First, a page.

Myanmar's Monks Under Close Watch

September 24, 2009

Author: Joel Chong

Source: The Buddhist Channel/Asia Times,8558,0,0,1,0

"I'm being watched all the time. I am considered an organizer. Between noon and 2 pm, I am allowed to go out of the monastery. But then I'm followed," Buddhist monk U Manita said, referring to stepped up government repression of the Buddhist clergy in Myanmar. "We don't want this junta. And that's what everyone at my monastery thinks as well."

"Traditionally, we monks are not supposed to be politically active. The military has ruled our country for more than 40 years, and they don't care about the welfare of the people; they care only for themselves and their relatives, and how to remain in power forever. That was why the people rose up against them", said U Pannacara, a 27-year-old monk, referring to street protests in 2007.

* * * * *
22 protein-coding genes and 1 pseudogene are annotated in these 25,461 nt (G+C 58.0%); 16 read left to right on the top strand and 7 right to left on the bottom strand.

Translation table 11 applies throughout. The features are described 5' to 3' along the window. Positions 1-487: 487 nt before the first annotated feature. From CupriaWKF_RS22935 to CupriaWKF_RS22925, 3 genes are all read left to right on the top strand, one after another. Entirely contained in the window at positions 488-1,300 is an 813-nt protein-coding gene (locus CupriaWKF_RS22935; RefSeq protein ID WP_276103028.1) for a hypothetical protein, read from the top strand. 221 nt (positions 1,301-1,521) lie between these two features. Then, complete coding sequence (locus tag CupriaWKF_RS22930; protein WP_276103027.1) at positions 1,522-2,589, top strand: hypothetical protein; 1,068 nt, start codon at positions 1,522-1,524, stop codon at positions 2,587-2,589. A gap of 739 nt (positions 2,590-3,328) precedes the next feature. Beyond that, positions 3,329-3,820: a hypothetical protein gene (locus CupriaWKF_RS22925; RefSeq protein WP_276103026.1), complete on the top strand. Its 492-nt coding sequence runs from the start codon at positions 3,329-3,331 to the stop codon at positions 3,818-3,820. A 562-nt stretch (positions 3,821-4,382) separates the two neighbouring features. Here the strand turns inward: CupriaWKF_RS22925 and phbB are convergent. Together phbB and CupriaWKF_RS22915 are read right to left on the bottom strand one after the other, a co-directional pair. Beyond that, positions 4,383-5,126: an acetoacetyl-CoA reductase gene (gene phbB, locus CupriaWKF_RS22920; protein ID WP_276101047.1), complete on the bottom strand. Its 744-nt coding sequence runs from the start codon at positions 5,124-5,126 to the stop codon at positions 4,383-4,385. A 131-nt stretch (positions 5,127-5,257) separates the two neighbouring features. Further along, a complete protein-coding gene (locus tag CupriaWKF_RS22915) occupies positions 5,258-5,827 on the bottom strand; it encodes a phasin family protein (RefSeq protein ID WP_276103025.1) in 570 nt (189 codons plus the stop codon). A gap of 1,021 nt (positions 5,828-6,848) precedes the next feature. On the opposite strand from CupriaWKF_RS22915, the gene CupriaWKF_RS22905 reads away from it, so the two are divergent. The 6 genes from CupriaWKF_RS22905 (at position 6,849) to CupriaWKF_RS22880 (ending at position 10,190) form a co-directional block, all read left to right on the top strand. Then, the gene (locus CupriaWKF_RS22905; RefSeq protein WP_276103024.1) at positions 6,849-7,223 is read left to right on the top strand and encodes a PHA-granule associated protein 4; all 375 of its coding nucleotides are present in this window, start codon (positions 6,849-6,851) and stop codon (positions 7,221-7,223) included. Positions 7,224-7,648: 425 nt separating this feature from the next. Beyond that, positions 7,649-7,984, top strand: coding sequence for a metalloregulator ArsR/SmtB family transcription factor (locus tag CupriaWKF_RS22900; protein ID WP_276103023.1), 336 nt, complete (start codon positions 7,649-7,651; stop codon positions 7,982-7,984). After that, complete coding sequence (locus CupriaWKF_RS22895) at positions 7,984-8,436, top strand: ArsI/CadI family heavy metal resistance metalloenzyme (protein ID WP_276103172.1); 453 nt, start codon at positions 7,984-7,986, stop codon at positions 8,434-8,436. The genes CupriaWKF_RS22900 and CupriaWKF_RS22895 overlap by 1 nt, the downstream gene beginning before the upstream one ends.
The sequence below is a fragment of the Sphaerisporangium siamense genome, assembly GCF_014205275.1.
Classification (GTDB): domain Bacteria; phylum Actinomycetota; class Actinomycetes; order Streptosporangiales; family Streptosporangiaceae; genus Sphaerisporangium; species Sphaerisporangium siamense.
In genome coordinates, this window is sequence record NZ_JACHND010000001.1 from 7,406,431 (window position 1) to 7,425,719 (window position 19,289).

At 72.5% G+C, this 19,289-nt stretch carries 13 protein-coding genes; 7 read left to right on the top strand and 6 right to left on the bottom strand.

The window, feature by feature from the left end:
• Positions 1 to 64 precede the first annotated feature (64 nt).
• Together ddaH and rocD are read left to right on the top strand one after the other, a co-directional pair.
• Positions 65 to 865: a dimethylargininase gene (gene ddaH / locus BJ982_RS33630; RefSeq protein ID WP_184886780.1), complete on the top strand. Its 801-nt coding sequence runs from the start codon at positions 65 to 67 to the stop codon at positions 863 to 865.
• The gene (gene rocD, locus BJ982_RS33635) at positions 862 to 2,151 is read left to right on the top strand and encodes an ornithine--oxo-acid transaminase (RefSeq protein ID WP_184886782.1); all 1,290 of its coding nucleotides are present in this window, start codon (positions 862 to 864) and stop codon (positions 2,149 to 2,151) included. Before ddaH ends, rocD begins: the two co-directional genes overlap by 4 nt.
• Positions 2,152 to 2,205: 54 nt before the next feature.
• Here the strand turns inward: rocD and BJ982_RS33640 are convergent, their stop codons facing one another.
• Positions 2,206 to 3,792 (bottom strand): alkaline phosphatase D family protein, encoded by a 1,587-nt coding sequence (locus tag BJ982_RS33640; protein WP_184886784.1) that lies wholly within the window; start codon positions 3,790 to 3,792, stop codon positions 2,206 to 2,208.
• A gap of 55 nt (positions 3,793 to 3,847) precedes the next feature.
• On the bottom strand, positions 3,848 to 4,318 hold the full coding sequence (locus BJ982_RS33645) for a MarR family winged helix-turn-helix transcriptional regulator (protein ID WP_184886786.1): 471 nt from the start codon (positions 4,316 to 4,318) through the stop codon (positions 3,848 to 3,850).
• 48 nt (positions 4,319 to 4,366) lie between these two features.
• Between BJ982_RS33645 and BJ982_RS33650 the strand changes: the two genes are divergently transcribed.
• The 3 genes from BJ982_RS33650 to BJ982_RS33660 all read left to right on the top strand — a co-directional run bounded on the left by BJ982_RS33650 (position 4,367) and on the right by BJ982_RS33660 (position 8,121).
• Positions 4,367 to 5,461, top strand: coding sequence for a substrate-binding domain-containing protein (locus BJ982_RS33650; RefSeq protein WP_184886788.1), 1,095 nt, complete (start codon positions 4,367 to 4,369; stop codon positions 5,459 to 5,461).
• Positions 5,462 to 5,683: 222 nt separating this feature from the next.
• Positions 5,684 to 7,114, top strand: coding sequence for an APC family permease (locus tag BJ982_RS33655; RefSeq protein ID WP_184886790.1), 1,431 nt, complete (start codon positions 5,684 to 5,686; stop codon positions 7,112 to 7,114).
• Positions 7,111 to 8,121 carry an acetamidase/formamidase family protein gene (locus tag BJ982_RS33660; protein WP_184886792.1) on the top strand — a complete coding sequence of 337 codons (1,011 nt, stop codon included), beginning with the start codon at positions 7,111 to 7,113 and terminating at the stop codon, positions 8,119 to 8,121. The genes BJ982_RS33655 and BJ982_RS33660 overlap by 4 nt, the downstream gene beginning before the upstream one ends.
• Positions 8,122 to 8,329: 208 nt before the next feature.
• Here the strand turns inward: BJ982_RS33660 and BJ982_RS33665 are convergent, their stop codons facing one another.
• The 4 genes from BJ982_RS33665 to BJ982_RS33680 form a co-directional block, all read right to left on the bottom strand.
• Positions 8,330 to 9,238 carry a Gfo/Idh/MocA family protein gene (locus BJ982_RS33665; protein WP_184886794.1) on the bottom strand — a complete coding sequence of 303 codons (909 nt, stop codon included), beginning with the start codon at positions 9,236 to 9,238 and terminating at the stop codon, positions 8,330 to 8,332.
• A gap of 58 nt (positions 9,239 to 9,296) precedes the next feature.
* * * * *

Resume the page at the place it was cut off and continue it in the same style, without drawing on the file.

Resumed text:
These are just two of the many monks' voices heard in "The Resistance of the Monks: Buddhism and Protests in Burma", a new report issued by the New York-based Human Rights Watch this week to coincide with the second anniversary of the monk-led "Saffron" revolution in Myanmar.

Two years ago this month, crimson robes flooded the streets of Yangon and Mandalay as thousands of Buddhist monks marched defiantly against Myanmar's military junta. In certain instances, bystanders formed human shields to protect the venerated monks from security force attacks.